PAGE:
The Supreme Court recognized long ago that a patentee can overcome a prima facie showing of obviousness by presenting objective evidence of non-obviousness, referred to as secondary considerations. To do so, however, the patentee must establish a nexus between the challenged claims and the objective evidence. In a newly designated precedential decision, Lectrosonics, Inc. v. Zaxcom, Inc., the United States Patent and Trademark Office (“USPTO”) Patent Trial and Appeal Board (“PTAB”) explained how to establish that nexus in an inter partes review (“IPR”). The PTAB also showed how amendment proceedings in an IPR open the door for a patent owner to add the required nexus to the claims.
The patent in Lectrosonics was directed to a system and method for recording and processing audio when multiple tracks are received from multiple wireless devices. The system was particularly useful for recording the audio of multiple actors in films and movies. It allowed for the easy synching of audio when a separate recording device is used for each actor.
In the IPR proceeding, the PTAB found that the petitioner established a prima facie case that each of the challenged claims was obvious based on a combination of references. To rebut this showing, the patent owner relied on declarations and user manuals in an attempt to establish secondary considerations of long-felt need, failure of others, and industry praise of the patented invention. And the patent owner had a pretty great ace up its sleeve—its product received an Emmy award and a Technical Achievement Award from the Academy of Motion Picture Arts and Sciences. The Emmy and Oscar appeared prominently in the patent owner’s briefing and again at oral argument. The PTAB seemed duly impressed by these honors, but it did not allow these shiny objects to distract it from the nexus requirement.
In analyzing the nexus requirement, the PTAB leaned heavily on the Federal Circuit’s decision this past December in Fox Factory, Inc. v. SRAM, LLC. In this decision, the Court made two provisions. First, a patent owner is entitled to a presumption of a nexus if it can show the objective evidence is tied to a specific product that is coextensive with the claimed features. A product is not coextensive with a claim if it includes critical, unclaimed features that are claimed by a different patent and that impact the product’s functionality.
Second, even if the patent owner does not meet the bar for a presumption of a nexus, the patent owner still has an opportunity to prove a nexus by showing that the objective evidence is the direct result of the unique characteristics of the claimed invention. To do so, the patent owner must show that the nexus is to an aspect of the claim that is not already in the prior art. Notably, even if individual features of the claim are in the prior art, the patent owner may show that the claimed combination as a whole serves as a nexus for the objective evidence.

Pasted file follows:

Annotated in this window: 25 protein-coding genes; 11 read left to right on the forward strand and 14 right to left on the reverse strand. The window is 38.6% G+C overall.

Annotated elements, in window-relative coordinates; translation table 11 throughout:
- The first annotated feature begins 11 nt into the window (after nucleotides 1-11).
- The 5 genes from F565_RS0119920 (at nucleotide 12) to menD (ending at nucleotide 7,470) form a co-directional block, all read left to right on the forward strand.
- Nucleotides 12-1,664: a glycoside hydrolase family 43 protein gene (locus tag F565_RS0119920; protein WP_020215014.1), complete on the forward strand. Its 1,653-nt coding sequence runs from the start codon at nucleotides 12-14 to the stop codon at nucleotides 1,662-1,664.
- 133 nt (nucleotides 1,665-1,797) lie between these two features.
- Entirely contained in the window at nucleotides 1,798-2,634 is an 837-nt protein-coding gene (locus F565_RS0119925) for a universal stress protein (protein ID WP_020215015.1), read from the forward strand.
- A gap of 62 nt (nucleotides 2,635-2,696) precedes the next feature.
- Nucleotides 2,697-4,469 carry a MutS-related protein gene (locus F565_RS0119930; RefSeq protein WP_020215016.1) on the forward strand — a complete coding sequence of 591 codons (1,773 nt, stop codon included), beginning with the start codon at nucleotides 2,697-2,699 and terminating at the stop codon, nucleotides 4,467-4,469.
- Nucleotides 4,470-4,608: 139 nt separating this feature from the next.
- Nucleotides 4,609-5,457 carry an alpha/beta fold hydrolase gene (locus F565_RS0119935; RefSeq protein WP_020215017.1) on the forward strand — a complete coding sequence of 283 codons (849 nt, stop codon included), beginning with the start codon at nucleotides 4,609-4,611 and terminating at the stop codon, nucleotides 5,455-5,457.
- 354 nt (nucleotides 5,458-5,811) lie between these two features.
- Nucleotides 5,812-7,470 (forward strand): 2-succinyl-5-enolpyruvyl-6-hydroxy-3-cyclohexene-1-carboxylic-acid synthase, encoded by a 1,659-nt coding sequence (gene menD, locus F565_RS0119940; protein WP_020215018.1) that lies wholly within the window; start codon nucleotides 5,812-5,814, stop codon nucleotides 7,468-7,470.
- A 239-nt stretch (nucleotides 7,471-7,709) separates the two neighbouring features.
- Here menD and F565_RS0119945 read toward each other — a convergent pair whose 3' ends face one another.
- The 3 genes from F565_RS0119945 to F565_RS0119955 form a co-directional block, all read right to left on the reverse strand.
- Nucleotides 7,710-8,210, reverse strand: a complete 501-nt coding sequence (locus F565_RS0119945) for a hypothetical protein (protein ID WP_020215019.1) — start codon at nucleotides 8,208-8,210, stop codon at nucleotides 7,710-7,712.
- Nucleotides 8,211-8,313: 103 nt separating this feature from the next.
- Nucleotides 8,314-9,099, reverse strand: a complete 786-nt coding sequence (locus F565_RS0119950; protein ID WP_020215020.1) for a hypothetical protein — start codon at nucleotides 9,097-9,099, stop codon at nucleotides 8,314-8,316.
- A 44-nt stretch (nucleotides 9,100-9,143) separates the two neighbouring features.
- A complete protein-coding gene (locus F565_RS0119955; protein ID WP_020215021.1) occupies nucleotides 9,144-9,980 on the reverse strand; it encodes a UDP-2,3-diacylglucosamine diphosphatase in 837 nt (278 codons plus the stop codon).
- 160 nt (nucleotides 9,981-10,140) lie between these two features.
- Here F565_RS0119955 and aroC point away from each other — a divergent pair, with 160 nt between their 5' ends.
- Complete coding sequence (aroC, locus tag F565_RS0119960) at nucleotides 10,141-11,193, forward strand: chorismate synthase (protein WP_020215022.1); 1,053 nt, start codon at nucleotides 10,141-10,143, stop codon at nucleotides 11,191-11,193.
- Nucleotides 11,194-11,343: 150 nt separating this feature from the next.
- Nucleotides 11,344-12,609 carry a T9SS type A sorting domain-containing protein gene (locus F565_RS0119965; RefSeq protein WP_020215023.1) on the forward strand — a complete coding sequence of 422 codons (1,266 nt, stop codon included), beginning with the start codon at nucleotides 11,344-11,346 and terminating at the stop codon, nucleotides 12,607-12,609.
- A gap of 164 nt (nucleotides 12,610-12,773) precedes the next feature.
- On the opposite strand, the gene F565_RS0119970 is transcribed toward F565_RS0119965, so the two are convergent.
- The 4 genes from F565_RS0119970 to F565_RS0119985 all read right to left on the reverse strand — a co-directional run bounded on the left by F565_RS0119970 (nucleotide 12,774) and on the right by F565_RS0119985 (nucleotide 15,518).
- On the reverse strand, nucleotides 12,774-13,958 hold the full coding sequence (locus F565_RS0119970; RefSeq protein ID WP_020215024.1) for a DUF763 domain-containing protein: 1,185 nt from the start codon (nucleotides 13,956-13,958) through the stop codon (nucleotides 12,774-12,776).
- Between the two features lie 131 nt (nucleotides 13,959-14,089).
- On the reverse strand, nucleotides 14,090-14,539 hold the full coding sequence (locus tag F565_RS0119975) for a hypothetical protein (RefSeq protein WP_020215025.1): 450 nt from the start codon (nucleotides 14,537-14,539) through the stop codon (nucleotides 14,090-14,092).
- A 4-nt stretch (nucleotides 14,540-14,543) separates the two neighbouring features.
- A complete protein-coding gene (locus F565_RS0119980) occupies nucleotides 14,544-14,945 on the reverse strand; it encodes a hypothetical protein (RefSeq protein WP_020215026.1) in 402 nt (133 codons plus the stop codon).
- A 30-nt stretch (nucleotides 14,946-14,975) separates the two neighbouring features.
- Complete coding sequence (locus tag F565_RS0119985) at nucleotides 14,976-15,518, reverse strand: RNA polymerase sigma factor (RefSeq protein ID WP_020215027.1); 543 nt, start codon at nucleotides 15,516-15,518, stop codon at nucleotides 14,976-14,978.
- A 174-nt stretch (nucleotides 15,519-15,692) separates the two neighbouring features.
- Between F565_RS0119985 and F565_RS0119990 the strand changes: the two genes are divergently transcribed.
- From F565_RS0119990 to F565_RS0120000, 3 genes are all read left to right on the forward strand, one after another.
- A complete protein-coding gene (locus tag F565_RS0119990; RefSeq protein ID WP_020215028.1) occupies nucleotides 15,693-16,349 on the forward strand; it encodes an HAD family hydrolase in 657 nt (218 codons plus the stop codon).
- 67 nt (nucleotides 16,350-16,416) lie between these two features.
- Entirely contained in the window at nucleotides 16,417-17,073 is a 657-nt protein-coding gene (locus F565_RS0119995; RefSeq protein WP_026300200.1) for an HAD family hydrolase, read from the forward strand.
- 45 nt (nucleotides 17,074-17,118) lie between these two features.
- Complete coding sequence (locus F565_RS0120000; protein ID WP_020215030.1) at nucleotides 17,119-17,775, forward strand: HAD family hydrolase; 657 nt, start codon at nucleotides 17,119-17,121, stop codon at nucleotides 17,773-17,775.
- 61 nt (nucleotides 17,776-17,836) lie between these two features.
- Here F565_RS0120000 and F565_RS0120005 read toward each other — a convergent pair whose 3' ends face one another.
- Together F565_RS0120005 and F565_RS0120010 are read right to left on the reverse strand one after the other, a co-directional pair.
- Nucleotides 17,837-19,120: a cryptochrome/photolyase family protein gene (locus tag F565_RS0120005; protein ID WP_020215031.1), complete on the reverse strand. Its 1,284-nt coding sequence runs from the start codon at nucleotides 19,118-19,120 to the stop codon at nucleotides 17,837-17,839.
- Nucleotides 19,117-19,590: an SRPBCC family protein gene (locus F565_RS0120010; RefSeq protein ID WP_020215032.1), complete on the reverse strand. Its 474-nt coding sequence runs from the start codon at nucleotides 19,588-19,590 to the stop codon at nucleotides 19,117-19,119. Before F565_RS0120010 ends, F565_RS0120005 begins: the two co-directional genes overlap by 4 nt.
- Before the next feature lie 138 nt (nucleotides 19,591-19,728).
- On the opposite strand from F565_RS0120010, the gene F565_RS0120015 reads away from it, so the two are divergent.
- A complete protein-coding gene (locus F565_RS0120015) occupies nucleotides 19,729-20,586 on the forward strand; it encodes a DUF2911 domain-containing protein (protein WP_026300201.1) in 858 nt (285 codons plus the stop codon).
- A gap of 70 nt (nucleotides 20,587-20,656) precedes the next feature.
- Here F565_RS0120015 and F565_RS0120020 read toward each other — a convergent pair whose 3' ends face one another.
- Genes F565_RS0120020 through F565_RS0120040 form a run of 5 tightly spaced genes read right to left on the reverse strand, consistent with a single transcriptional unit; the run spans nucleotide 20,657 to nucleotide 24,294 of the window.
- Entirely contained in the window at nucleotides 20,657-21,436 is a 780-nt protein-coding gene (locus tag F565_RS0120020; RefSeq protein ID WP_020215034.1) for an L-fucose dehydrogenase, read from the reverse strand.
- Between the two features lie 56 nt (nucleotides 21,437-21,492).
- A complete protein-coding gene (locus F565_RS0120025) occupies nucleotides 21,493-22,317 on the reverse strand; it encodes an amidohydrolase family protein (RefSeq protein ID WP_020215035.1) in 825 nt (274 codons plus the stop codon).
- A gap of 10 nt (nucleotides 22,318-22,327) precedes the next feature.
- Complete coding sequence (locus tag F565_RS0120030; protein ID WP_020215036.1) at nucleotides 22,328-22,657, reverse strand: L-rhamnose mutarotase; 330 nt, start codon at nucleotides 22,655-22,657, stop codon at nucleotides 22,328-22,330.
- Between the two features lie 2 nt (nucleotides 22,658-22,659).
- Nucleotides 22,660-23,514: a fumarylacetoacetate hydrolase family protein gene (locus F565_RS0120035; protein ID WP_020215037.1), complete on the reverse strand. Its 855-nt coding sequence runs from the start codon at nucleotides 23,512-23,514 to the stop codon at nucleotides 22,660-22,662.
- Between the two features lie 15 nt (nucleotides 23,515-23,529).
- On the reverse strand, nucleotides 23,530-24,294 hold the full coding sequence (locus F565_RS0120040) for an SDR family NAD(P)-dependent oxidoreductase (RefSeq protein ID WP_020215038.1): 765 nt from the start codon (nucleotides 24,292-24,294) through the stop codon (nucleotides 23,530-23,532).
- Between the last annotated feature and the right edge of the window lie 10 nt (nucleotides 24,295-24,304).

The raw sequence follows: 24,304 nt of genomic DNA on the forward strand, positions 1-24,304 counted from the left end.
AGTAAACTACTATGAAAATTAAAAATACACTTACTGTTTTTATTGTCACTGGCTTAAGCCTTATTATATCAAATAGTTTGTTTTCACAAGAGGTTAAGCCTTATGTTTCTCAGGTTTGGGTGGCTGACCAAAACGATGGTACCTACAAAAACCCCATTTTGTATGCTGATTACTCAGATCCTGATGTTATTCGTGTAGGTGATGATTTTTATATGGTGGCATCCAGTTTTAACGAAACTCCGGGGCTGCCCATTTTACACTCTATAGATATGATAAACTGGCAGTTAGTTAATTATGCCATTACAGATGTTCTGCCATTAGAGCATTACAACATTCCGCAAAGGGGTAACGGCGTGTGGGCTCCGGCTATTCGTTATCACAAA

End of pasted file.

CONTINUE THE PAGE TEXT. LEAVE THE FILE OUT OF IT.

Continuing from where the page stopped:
When applying these standards to the patent at issue, the PTAB found that the patent owner failed to establish a nexus between the objective evidence and the original claims. It noted that the evidence was directed to a feature of fixing “dropouts”—a loss of audio data during a wireless transmission. The commercial product fixed dropouts by using replacement data, and it was this feature in particular that earned the product its praise and its trophies. While the dropout fix was discussed in the specification of the patent, it was absent from the original claims.
Fortunately for the patent owner, its attorneys had the foresight to submit substitute claims during the IPR proceedings. And those substitute claims expressly included the feature of fixing dropouts by using replacement data.
When reviewing the patent owner’s objective evidence with respect to the substitute claims, the PTAB first found that the patent owner failed to show that the product was coextensive with the new claims. Therefore, it did not find a presumption of a nexus. Upon considering the totality of the evidence, however, the PTAB found that a nexus had indeed been established. The awards and other objective evidence were specifically directed to the features that were now being claimed—the fixing of dropouts with replacement data. Thus, the PTAB found the substitute claims to be patentable.
Secondary consideration arguments are often an uphill battle for patent owners, because of the need to establish a nexus between a claim and the objective evidence. Sometimes the customer-pleasing feature of an invention may not be immediately apparent to an inventor. In such instances, the claims may correctly reflect the technical details of an invention, but still lack the feature that generates commercial success and industry praise. The opportunity to amend claims or submit substitute claims in an IPR allows the patent owner to remedy this problem, as it did in Lectrosonics.
Patent owners and patent challengers can both learn lessons from Lectrosonics. If patent owners intend to rely on secondary considerations as a defense against an obviousness challenge, they should carefully consider amending the claims or submitting substitute claims during the brief window available in an IPR. If patent challengers intend to challenge patents on widely acclaimed or commercially successful products, they should keep in mind the patent owner’s ability to add a nexus through amendment when considering whether to petition for an IPR.
 See Graham v. John Deere Co., 383 U.S. 1, 17–18 (1966).
 Case IPR2018-01129, Paper 33 (PTAB Jan. 24, 2020) (designated April 14, 2020 as Precedential).
 944 F.3d 1366 (Fed. Cir. 2019).